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Feds Turn to Black Hats

Top cybercops want hackers to stop beating them and join them

LAS VEGAS -- Black Hat USA -- Some of the top names in law enforcement raided this hacker haven yesterday, but they weren't out to make a bust -- they were here to ask for help.

Nearly a dozen top-ranking government and law enforcement officials -- including the head of the FBI's cybercrime division -- spent an hour with Black Hat attendees in a session called "Meet the Fed." Their message: Work with us, not against us.

"We'd like to ask you for your help and your expertise when we call you," Jim Finch, assistant director of the FBI in charge of cybercrime, told the attendees. "We'd also like to get some of you to come and work for us."

The agency officials -- which included execs from the Department of Defense, the National Security Agency, the Internal Revenue Service, the U.S. Postal Service, and even NASA -- all conceded that they don't have enough skilled security people to adequately fight cybercrime.

"Sometimes we feel like we're a bunch of sheriffs on horseback, trying to catch bad guys who are driving Maseratis," said Andrew Fried, a special agent who works cybercrime for the IRS.

The agency representatives agreed that their current approach -- trying to teach law enforcement agencies about computers -- isn't working.

"There are more than 18,000 law enforcement agencies in the U.S., and more than half of them have 25 officers or less," noted Jim Christy, director of futures exploration at the Department of Defense's Cyber Crime Center. "Most local law enforcement agencies spell computer with a 'k,' and so do most police chiefs. I'll probably get in trouble for saying that, but it's true."

The feds would like to get some security experts and teach them to be agents, rather than the other way around, the officials said. "It takes more training to be a computer security expert than it does to be a cop," Fried said. "The problem is getting people like [the Black Hat attendees] to join up -- we have long hours and we don't pay a lot, compared to what you can get in the private sector. But we do give people a chance to be part of history, a part of something bigger than themselves."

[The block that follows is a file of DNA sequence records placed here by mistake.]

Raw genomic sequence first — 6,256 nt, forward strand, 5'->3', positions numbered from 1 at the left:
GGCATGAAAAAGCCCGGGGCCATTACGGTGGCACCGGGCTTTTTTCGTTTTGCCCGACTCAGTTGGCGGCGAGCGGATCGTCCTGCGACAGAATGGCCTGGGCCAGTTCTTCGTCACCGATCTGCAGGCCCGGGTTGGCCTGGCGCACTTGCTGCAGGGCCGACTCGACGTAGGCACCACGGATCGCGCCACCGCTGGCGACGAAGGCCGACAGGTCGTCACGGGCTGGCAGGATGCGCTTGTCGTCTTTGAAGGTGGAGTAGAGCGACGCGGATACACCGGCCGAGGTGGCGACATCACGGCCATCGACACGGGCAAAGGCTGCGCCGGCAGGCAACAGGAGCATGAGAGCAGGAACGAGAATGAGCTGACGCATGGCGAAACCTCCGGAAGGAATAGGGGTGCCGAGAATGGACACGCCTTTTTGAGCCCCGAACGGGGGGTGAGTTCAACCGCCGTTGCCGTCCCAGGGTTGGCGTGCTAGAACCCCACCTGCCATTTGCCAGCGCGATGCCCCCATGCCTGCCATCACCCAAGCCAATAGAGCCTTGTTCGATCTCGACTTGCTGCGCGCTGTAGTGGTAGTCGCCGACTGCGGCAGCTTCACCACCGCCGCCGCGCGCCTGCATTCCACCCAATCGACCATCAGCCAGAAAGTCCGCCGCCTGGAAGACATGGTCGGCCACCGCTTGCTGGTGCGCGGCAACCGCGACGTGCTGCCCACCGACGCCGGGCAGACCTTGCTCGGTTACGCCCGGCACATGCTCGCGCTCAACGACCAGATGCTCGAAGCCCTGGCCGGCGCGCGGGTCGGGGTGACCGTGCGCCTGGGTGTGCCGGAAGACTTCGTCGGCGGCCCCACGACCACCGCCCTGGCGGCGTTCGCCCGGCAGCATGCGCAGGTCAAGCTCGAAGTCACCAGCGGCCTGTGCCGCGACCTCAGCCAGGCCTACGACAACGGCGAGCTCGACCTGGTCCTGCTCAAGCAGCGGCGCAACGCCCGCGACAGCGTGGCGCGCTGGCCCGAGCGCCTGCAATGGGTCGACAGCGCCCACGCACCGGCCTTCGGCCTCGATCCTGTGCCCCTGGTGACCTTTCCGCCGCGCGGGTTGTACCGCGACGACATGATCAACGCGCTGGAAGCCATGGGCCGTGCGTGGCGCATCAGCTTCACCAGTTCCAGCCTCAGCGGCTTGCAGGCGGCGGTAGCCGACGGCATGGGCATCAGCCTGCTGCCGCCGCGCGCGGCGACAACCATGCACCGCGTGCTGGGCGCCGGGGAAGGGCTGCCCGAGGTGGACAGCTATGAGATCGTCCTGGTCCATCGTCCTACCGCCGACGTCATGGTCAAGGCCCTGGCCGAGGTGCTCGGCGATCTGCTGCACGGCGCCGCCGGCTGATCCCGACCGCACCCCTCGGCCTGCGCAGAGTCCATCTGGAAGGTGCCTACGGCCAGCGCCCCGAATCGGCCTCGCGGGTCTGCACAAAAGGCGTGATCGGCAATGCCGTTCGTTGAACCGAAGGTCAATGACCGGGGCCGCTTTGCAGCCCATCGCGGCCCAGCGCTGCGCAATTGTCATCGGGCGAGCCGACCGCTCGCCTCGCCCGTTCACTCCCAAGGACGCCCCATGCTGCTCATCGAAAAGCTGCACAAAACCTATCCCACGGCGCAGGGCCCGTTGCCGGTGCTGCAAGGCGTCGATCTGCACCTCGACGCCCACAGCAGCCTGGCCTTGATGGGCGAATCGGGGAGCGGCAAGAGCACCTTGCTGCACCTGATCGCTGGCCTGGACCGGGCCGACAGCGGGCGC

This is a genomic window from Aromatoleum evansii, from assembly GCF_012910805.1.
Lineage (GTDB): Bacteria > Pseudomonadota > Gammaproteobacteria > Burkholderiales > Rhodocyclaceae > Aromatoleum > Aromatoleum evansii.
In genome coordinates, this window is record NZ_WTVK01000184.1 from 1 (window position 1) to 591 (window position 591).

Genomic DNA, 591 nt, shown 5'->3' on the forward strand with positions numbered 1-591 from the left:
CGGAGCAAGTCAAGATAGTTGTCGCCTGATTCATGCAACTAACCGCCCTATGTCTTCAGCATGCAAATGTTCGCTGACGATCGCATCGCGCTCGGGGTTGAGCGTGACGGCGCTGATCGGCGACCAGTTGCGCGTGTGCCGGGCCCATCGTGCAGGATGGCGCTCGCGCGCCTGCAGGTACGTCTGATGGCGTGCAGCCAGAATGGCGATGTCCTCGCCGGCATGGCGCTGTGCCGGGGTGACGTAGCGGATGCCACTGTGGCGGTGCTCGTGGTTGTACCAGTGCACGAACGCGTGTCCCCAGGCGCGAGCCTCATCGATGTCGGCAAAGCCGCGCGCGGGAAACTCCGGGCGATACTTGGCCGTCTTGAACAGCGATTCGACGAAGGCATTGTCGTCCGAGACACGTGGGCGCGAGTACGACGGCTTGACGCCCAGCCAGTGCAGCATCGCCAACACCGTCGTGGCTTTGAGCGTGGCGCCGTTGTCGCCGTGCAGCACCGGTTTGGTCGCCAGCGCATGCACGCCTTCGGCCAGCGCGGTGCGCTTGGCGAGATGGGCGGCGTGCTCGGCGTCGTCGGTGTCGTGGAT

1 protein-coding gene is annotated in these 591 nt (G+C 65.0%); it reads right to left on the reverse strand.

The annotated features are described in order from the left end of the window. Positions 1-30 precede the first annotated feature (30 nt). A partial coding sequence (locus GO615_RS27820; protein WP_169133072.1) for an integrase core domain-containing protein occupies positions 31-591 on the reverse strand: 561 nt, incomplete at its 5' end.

Aside from the staffing problem, the cybercrime officials said they face many problems with boundaries -- both between countries and between agencies.

"The fact is that we have better relationships with some governments than with others, and that can make it difficult to investigate crime in some countries," said Finch. "We have a better chance of improving the security of a particular network -- such as the banking system -- than we do of building relationships with law enforcement in certain other countries."

While cooperation between law enforcement agencies in different countries is a problem, cooperation between state, local, and federal agencies is no picnic, either, Christy observed. "Before law enforcement can share data with the private sector, we have to get law enforcement to share data with law enforcement."

The agencies are close to completing a national repository for cybercrime data, but it will be some time before a subset of that data is made available to private-sector security pros, Christy said.

With the shortage of manpower, jurisdiction, and inter-agency cooperation, there will continue to be a large number of computer crimes that simply are never investigated, the officials conceded.

"For [the FBI], our top priority has to be those crimes that affect national security," Finch said. "The threats to our critical systems and to industries like banking are going to get the most time and resources. For us, there are the cyber threats to national security -- and then there's everything else."

— Tim Wilson, Site Editor, Dark Reading

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